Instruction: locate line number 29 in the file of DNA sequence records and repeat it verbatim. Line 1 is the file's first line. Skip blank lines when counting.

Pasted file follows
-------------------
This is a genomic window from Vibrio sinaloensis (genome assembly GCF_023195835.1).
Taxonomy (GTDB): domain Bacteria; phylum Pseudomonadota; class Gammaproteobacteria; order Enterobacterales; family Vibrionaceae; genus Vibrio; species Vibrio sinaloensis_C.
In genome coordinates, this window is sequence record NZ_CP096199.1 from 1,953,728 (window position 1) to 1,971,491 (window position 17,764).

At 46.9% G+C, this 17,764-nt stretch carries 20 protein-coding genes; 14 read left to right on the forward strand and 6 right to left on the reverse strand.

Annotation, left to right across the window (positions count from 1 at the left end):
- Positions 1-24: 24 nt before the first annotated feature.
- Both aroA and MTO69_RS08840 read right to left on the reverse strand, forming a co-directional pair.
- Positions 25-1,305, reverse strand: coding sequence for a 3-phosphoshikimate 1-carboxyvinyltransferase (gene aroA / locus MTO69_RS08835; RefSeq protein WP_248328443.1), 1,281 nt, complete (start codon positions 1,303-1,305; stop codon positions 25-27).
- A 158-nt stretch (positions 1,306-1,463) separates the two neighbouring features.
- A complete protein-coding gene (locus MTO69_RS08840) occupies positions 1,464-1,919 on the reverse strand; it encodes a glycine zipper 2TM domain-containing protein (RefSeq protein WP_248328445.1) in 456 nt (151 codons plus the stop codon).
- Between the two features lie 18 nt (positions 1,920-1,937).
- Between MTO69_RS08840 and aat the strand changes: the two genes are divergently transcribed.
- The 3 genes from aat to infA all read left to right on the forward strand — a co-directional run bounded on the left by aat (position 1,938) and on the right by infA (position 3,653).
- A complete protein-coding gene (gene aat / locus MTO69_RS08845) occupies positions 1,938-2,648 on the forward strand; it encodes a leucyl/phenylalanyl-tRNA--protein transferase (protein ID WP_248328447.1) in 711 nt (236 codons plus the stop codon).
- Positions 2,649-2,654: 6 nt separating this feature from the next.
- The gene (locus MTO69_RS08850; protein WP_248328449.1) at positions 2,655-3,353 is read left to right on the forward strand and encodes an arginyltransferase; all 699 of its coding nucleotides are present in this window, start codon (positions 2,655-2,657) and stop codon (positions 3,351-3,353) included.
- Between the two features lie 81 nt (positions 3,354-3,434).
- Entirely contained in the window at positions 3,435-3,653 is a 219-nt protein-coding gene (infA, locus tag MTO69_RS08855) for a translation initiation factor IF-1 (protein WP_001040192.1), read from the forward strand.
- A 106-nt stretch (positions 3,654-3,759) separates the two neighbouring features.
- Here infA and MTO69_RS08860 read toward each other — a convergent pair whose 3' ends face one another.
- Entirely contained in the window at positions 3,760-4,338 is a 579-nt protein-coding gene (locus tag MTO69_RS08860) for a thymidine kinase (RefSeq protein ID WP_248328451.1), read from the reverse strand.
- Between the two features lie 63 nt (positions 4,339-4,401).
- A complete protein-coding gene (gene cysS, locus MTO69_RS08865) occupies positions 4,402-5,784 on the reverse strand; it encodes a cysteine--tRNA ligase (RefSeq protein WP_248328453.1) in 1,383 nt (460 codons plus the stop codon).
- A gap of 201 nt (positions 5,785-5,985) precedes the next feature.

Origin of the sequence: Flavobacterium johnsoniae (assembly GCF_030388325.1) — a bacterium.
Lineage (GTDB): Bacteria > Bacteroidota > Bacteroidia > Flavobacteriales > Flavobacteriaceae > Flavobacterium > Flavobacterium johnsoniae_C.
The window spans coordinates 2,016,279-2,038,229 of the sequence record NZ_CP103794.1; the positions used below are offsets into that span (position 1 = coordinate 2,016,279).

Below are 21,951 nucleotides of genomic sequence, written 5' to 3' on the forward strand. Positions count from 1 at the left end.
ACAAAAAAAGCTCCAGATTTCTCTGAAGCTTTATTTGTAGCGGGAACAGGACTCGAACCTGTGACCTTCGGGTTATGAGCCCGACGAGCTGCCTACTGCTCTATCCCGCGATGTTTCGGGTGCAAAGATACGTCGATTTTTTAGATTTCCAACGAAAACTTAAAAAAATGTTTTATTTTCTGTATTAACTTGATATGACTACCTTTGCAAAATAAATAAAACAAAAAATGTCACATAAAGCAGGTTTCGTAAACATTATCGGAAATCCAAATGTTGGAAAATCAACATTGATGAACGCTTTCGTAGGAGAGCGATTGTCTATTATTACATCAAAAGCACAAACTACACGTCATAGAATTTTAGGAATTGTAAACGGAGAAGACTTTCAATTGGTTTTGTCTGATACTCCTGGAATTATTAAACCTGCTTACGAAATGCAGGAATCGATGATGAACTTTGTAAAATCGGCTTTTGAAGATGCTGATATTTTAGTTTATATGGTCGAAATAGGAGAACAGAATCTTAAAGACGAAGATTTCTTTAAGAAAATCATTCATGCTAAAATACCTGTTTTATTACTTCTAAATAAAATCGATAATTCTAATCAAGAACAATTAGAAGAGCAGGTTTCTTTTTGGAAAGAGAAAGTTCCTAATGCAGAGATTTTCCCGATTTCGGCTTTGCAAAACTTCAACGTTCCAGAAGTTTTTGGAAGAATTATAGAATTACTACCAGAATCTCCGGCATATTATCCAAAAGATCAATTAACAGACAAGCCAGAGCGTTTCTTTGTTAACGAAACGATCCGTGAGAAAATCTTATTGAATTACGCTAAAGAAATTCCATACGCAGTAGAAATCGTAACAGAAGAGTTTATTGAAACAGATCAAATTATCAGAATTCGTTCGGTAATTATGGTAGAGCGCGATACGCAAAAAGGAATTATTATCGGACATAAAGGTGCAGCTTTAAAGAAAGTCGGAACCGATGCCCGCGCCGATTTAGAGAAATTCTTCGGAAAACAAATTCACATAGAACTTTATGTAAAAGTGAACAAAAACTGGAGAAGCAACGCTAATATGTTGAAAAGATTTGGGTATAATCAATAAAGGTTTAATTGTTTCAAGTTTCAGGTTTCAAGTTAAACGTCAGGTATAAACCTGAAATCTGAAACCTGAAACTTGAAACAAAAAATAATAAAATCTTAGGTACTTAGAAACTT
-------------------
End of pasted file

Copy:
ACAAAAAAAGCTCCAGATTTCTCTGAAGCTTTATTTGTAGCGGGAACAGGACTCGAACCTGTGACCTTCGGGTTATGAGCCCGACGAGCTGCCTACTGCTCTATCCCGCGATGTTTCGGGTGCAAAGATACGTCGATTTTTTAGATTTCCAACGAAAACTTAAAAAAATGTTTTATTTTCTGTATTAACTTGATATGACTACCTTTGCAAAATAAATAAAACAAAAAATGTCACATAAAGCAGGTTTCGTAAACATTATCGGAAATCCAAATGTTGGAAAATCAACATTGATGAACGCTTTCGTAGGAGAGCGATTGTCTATTATTACATCAAAAGCACAAACTACACGTCATAGAATTTTAGGAATTGTAAACGGAGAAGACTTTCAATTGGTTTTGTCTGATACTCCTGGAATTATTAAACCTGCTTACGAAATGCAGGAATCGATGATGAACTTTGTAAAATCGGCTTTTGAAGATGCTGATATTTTAGTTTATATGGTCGAAATAGGAGAACAGAATCTTAAAGACGAAGATTTCTTTAAGAAAATCATTCATGCTAAAATACCTGTTTTATTACTTCTAAATAAAATCGATAATTCTAATCAAGAACAATTAGAAGAGCAGGTTTCTTTTTGGAAAGAGAAAGTTCCTAATGCAGAGATTTTCCCGATTTCGGCTTTGCAAAACTTCAACGTTCCAGAAGTTTTTGGAAGAATTATAGAATTACTACCAGAATCTCCGGCATATTATCCAAAAGATCAATTAACAGACAAGCCAGAGCGTTTCTTTGTTAACGAAACGATCCGTGAGAAAATCTTATTGAATTACGCTAAAGAAATTCCATACGCAGTAGAAATCGTAACAGAAGAGTTTATTGAAACAGATCAAATTATCAGAATTCGTTCGGTAATTATGGTAGAGCGCGATACGCAAAAAGGAATTATTATCGGACATAAAGGTGCAGCTTTAAAGAAAGTCGGAACCGATGCCCGCGCCGATTTAGAGAAATTCTTCGGAAAACAAATTCACATAGAACTTTATGTAAAAGTGAACAAAAACTGGAGAAGCAACGCTAATATGTTGAAAAGATTTGGGTATAATCAATAAAGGTTTAATTGTTTCAAGTTTCAGGTTTCAAGTTAAACGTCAGGTATAAACCTGAAATCTGAAACCTGAAACTTGAAACAAAAAATAATAAAATCTTAGGTACTTAGAAACTT